A Visit to Nigeria


When we told American friends we had been invited to go to Nigeria, most said: “Try not to catch ebola.” This, as you will see, summed up beautifully a misconception in the United States (and elsewhere, we’re sure)  about Africa in general and Nigeria in particular: many people are not well informed about Africa.

Ebola’s epicenter is at least a thousand miles west of Nigeria, in Liberia and Sierra Leone.  Cote d’Ivoire shares a border with Liberia, has a thriving economy, and there has been not a peep about ebola even in the country next door to the epidemic.

Other Facts About Nigeria

We learned a lot more on our trip, which was purposed by introductions to some prominent successful local businessmen there. Many Nigerians proudly told us that Nigeria now boasts the largest economy in Africa.  But they import almost everything. The country does still lack a lot of infrastructure, and there is a small manufacturing base.

Many Nigerians are painfully aware that outsiders think the country’s biggest export is internet scams. That conclusion is, we think, unfair to a country which has the potential to be a dominant force in the region.  Moreover, writing off Nigeria in that way is probably not even in one’s own business interests, as we shall explain.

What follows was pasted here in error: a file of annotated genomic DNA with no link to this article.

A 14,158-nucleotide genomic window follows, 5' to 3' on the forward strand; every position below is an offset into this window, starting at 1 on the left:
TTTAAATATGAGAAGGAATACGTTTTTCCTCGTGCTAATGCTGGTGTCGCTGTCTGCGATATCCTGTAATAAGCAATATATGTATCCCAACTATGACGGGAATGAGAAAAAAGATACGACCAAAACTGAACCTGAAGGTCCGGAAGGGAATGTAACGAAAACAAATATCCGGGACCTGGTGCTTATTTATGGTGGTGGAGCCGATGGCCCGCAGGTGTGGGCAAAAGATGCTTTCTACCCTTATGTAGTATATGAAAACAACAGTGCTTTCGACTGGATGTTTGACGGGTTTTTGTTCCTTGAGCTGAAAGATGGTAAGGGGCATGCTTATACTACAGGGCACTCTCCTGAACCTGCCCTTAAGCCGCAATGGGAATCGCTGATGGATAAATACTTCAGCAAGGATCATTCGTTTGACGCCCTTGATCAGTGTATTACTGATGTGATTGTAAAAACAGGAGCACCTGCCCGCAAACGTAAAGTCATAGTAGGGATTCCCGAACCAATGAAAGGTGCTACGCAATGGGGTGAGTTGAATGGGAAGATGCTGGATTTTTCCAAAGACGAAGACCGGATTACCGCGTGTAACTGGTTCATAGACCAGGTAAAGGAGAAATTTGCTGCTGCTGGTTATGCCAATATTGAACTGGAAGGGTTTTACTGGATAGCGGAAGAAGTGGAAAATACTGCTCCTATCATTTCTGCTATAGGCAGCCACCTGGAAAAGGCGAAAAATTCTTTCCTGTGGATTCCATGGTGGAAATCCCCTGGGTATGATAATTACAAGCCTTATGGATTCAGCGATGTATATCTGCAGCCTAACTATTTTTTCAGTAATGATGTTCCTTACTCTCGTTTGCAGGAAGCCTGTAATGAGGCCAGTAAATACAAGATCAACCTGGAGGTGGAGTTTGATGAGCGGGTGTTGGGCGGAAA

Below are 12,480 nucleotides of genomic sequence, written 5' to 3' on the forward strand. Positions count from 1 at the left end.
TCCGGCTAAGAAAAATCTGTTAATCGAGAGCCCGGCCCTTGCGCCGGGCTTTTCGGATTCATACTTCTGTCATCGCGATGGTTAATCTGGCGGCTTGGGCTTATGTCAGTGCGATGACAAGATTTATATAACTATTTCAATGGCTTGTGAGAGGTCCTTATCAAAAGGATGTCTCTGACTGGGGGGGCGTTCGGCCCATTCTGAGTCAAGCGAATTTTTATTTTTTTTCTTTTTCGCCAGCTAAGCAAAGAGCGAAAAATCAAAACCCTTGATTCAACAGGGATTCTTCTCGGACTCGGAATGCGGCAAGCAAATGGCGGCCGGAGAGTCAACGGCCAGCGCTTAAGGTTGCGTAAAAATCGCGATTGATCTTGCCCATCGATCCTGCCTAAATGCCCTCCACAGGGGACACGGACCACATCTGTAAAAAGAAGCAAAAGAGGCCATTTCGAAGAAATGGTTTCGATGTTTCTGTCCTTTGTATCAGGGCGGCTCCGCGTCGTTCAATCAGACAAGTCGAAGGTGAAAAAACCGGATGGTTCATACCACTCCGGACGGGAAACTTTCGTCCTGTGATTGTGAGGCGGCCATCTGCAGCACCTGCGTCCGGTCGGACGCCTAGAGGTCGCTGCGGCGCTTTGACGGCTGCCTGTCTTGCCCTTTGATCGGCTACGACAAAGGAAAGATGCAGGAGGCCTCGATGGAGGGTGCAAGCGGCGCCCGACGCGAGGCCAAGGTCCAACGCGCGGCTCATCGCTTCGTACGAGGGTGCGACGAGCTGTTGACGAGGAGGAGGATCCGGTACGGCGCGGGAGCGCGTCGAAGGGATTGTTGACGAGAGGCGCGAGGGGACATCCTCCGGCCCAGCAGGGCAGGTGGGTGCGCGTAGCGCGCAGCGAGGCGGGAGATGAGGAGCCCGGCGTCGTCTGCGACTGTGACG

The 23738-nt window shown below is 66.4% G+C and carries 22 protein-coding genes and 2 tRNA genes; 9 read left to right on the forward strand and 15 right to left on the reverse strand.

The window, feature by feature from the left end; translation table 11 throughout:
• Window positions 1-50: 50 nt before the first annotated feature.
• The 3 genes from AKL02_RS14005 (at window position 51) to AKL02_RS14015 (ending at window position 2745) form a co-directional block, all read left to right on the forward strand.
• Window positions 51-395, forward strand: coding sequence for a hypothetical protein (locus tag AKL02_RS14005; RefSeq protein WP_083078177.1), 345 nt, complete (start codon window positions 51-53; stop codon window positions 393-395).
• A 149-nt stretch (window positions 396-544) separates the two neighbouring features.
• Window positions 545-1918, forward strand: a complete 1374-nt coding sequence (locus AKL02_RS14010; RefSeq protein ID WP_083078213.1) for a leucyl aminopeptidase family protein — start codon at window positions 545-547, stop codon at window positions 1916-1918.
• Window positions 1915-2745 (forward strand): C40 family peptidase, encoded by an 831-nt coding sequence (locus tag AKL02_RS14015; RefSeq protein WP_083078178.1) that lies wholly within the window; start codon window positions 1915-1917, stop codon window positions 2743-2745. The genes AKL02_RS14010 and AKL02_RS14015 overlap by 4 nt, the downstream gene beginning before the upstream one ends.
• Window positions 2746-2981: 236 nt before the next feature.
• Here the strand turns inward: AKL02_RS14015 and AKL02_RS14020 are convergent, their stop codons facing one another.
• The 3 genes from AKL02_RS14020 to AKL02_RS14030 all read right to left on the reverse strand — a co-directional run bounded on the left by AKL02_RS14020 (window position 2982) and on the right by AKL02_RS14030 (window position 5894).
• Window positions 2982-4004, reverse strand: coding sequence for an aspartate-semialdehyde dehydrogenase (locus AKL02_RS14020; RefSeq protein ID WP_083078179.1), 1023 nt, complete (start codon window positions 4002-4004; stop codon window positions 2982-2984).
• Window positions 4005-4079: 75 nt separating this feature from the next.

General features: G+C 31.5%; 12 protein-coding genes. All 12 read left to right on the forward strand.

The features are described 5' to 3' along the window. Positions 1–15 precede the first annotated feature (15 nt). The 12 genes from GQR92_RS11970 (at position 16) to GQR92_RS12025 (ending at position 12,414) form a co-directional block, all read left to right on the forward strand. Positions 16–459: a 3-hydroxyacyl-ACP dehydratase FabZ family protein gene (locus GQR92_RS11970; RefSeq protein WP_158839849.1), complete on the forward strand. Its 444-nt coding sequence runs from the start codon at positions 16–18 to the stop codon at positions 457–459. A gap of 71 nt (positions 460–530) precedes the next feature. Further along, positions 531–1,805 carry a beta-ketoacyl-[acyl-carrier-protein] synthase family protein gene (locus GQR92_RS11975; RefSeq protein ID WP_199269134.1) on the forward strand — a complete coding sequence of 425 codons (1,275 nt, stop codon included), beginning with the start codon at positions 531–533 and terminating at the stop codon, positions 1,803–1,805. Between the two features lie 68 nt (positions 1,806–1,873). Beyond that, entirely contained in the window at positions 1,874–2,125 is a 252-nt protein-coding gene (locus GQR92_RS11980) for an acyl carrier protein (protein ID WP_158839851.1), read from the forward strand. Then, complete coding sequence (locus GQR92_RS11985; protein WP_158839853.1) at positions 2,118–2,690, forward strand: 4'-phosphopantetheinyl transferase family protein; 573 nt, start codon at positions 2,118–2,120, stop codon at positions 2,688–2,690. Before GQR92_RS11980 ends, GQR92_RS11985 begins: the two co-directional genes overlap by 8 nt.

China sells a lot to Nigeria.  However, we frequently heard that there is a great demand for products originating in the United States, which has a good reputation for quality products.  This led to an obvious question to the importers we met:  what happens when you try to buy from American suppliers.  All too often, the answer was:  nothing. We learned that many American businesses treated Nigerian customers with great skepticism, and had concerns that any payments for shipments might not be secure.  Since many American businesses have had little experience shipping overseas, perhaps their concerns are understandable.

Selling Safely into Nigeria

(and Elsewhere in Africa)

It can be done.  It requires either that you have the skills in your business to know exactly what to do with incoming letters of credit, or you need to engage someone who can handle that task for you. The third option is to do neither, and leave a

robust and growing market to alert competitors.

We, along with our partners, can now provide the means of handling many LC’s coming from banks in Nigeria and other African countries, making certain that the recipient has a secured payment against the provision of shipping documents. As always, the deal has to begin with someone on the buyer’s side who has the capital to do the deal.  With that, we can, in most cases, get the deal the rest of the way home, taking care to secure the LC payments. and helping suppliers get comfortable with their means of payment.

There are quite a few spots in the developed world where businesses don’t stray outside their national boundaries, sometimes by preference, sometimes by banking limitations, as not every bank has the same international skills.  If you know how to manage the risks properly, the rewards can be substantial.

Contact us if the idea appeals and you can use some help capturing new markets.

Written by,

Doug Friedenberg